When it opened in 2001, Eagle School Intermediate's "core area" was designed for a third wing, which will be built with the SBA money and $300,000 that the school district has committed to the project, Berkeley County Schools superintendent Manny P. Arvon II said Tuesday.
"We are very pleased to receive this money," said Arvon, who credited the SBA for recognizing the community's financial support for building new schools.
Jefferson County Board of Education committed $830,000 for its project, which includes the addition of five classrooms and bathrooms at the 37-year-old building, according to the school district's Web site. The project will be the building's fourth addition.
Jefferson County Board of Education president Pete Dougherty said Tuesday that, based on enrollment growth projections, completion of the new elementary school and building addition could allow the school district to remove 80 to 90 percent of more than 30 modular classrooms in use at the county's elementary schools.
"It's messy for the school," Dougherty said. The district's goal is to remove all trailers from the elementary schools to alleviate safety and programming concerns, he said.
Arvon said about 2,800 students each day use 111 "instructional cottages" now in place at Berkeley County schools.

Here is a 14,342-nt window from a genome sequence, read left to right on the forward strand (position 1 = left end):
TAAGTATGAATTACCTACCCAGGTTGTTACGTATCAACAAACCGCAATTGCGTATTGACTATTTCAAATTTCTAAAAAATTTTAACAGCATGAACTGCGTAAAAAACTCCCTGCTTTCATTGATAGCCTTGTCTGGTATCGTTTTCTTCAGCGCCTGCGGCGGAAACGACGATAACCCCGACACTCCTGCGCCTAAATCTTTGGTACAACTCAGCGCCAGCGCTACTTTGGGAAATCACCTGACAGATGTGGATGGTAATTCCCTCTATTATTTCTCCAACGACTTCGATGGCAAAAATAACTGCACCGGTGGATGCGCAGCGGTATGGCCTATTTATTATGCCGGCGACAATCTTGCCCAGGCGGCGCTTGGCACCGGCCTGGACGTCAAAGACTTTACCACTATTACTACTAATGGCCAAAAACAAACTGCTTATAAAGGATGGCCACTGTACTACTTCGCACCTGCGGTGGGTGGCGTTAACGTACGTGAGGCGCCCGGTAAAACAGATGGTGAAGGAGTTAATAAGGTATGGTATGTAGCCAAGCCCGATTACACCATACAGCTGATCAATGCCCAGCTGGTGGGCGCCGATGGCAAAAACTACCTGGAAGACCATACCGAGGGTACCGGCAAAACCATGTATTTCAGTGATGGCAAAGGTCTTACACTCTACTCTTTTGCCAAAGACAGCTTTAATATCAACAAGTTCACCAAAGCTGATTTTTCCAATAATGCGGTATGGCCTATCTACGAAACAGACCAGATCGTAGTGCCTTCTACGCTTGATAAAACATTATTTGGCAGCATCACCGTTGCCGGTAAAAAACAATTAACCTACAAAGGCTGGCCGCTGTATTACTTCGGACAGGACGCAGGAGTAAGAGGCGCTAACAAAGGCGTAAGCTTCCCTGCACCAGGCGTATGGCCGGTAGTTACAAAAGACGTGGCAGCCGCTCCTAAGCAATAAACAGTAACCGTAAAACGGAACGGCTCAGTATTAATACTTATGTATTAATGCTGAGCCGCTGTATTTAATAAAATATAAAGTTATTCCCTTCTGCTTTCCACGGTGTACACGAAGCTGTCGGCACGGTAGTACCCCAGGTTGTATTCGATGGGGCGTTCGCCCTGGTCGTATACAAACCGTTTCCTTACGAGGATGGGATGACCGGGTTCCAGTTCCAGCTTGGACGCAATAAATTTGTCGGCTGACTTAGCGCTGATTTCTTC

"We have constructed about 1 million square feet of instructional space ... and we still have that many portable classrooms," Arvon said of the county's growth in enrollment over the last several years.
Upon completion of the Eagle School expansion, Arvon said students in third grade will also be taught with fourth- and fifth-graders there, Arvon said.
Arvon said Eagle School's "feeder" schools now use six portable classrooms and might need two more by the time the wing is completed.
The Eagle School project is expected to follow the expected completion timeline for the Spring Mills primary school, which was designated by state Department of Education to be the state's first "green" school.
Berkeley County received $10 million for the Spring Mills project, which is expected to offset crowding at primary schools in Bedington and Marlowe, W.Va.
Arvon said the county's other school building needs - including a new high school at Spring Mills and a new middle school in southern Berkeley County - depend in large part on the economy.
The school board will decide in the weeks ahead whether or not to ask voters to support a bond call to help finance the construction of the two schools and two other major building additions, Arvon said.
"We're optimistic, and we hope that in the next couple months we'll see an upswing in the economy," Arvon said.
"As our high schools are approaching 2,000 enrollments, we absolutely need (a fourth high school)," Arvon said.
If opened today, the new high school would eliminate the need for 30 portable classrooms, Arvon said.
Dougherty said Jefferson's next significant project is construction of an addition or annex at Blue Ridge Elementary School, which would address transportation and safety concerns.